“As soon as we stand on the beach, we heard this blood-curdling scream,” Rick Moore, 57, of
He put on flippers and swam to her, said Moore, who teaches physical education and health at Creekside High School in Irvine, Calif. “About 10 feet from her, I saw her floating on her back, with no arm,” he said. “It was completely severed from her body.”
The 20-year-old German visitor was snorkeling at
With the bikini-clad woman's other arm around his neck,
“It dawned on me - I was in danger now,” he said. “The shark is around me and she's bleeding. I start praying out loud, `God, God protect us.' She said, ‘I'm dying. I know I'm going to die.”’
She was starting to lose consciousness, he said.
“What was left of her shoulder was in my chest,” said Grisaffi, who teaches homeless fourth- and fifth-graders. “I had a pure-white rash guard on” but there was very little blood on it, an indication of how much blood she lost.
The two teachers said they put the woman in a bystander's kayak, using it as a stretcher to bring her up a trail leading to the street.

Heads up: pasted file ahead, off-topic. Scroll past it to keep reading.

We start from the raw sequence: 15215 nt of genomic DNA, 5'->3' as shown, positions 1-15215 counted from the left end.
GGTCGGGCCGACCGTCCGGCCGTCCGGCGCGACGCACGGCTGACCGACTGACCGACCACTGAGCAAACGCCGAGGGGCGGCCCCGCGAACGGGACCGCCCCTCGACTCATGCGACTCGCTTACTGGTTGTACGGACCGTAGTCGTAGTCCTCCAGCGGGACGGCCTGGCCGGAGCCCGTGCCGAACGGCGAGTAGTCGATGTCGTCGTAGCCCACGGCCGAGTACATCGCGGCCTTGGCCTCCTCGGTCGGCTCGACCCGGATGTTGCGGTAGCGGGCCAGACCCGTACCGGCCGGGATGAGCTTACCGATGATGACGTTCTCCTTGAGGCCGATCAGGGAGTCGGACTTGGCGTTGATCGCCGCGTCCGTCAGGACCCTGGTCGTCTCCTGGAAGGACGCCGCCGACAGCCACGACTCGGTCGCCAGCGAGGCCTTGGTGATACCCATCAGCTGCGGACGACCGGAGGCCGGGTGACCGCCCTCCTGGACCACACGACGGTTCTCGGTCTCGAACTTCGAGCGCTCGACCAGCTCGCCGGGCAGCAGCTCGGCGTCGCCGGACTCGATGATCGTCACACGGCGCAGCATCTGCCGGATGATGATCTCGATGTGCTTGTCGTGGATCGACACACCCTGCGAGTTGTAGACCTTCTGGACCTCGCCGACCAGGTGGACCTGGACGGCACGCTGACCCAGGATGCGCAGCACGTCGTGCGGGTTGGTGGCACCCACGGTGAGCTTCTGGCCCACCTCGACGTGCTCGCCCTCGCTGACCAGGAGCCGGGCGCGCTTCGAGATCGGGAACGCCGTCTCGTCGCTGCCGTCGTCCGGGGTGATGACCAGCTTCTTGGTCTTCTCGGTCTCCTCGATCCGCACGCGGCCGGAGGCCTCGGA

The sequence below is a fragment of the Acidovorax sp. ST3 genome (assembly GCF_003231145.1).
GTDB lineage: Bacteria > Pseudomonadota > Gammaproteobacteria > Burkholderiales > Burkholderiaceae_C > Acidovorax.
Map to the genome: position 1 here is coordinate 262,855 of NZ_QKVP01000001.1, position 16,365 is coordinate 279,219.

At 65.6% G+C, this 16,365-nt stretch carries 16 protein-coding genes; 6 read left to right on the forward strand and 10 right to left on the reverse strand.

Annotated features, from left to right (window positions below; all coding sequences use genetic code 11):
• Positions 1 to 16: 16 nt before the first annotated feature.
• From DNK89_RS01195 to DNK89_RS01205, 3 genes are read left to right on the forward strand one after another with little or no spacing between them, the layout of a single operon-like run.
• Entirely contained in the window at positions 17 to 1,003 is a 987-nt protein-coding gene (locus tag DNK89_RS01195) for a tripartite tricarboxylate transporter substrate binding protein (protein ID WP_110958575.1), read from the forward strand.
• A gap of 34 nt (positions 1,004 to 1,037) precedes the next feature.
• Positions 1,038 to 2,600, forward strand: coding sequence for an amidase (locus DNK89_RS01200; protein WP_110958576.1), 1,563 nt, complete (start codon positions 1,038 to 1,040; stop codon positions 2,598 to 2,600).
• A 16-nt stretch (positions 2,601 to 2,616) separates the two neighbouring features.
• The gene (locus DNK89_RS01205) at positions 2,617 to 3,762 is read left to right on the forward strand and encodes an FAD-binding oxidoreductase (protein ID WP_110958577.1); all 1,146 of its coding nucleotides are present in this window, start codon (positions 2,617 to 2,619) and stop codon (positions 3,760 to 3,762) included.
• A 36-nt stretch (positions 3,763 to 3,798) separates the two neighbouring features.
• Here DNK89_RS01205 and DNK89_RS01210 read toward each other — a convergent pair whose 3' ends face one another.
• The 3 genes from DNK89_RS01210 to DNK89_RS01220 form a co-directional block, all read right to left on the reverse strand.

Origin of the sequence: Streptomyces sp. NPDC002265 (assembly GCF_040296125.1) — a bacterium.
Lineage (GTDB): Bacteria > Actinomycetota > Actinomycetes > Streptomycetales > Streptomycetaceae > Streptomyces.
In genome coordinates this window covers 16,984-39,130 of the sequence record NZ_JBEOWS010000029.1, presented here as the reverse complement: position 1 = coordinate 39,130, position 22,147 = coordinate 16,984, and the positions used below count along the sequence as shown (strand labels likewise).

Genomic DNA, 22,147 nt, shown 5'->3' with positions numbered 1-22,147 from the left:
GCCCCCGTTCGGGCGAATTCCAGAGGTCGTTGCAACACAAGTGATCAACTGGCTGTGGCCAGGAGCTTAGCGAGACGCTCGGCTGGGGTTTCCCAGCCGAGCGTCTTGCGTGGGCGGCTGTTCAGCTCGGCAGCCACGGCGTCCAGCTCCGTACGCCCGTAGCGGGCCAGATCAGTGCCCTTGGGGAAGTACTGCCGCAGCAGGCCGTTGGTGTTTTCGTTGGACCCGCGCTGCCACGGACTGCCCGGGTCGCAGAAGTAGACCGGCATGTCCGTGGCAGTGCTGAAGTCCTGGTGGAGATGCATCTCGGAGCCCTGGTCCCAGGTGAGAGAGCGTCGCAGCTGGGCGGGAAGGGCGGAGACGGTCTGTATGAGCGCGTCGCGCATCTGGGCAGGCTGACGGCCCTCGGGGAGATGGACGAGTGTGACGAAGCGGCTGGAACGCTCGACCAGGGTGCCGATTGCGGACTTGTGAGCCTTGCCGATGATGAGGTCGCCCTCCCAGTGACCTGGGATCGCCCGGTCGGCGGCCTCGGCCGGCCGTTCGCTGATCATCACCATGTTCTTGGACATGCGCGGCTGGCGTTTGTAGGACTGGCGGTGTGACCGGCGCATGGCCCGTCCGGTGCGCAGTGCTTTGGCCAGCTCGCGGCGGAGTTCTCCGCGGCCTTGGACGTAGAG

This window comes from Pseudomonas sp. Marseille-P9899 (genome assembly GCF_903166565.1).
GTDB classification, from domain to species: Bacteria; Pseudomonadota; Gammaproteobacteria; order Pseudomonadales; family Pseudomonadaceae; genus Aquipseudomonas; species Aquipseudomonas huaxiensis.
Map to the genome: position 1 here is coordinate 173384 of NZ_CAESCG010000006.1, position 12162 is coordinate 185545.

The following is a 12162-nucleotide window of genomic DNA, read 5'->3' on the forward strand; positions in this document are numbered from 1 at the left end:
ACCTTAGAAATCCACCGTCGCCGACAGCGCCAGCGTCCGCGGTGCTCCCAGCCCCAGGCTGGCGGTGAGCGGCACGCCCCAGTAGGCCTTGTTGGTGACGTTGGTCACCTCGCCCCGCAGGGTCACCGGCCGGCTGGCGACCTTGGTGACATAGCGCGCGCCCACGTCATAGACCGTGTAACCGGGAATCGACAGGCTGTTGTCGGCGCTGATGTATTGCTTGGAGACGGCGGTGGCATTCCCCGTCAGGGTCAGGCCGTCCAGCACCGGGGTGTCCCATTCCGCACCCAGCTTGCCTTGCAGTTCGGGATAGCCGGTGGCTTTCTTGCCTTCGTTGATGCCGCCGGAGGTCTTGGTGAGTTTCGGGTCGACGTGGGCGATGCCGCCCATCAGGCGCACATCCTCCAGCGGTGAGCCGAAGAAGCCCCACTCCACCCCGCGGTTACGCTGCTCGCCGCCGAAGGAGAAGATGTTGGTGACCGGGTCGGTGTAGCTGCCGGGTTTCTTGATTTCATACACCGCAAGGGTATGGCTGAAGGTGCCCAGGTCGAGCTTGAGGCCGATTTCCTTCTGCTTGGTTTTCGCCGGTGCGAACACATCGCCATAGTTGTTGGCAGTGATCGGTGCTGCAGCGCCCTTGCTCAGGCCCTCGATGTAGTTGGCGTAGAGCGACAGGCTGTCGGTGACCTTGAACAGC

The woman's three friends were in shock as
“Pretty much everybody was out of control except me and Rick,” Grisaffi said. “If we're not there, she's not saved. Nobody did a thing. They just stood there in shock, watching the blood and everything.”
A police officer arrived with a tourniquet as the woman was going in and out of consciousness, Grisaffi said. An ambulance rushed her to
Joshua Craddock, a 23-year-old from
“He was pretty heroic and selfless to dive in the water when by this stage she was surrounded by a pool of blood which we could see form the shore,” Craddock said.
Moore and Grisaffi have visited the woman in the hospital and said she was in stable condition Friday. Authorities have declined to release her name.
“I just can't get the screaming out of my head,” Grisaffi said. “The arm didn't bother me. At our age, we've seen a lot.”
The ordeal has changed his perspective on the ocean. “I won't take risks of going too far out any more,” he said.
The last time anyone in
To reduce the risk of being injured by a shark attack, state officials urge people to swim in groups and avoid going in the ocean at dawn and dusk, when sharks may come closer to shore to feed. But Craddock said he doubts many people are aware of these warnings.
“She was a young, fair-haired blond girl on vacation and she clearly had no idea,” he said.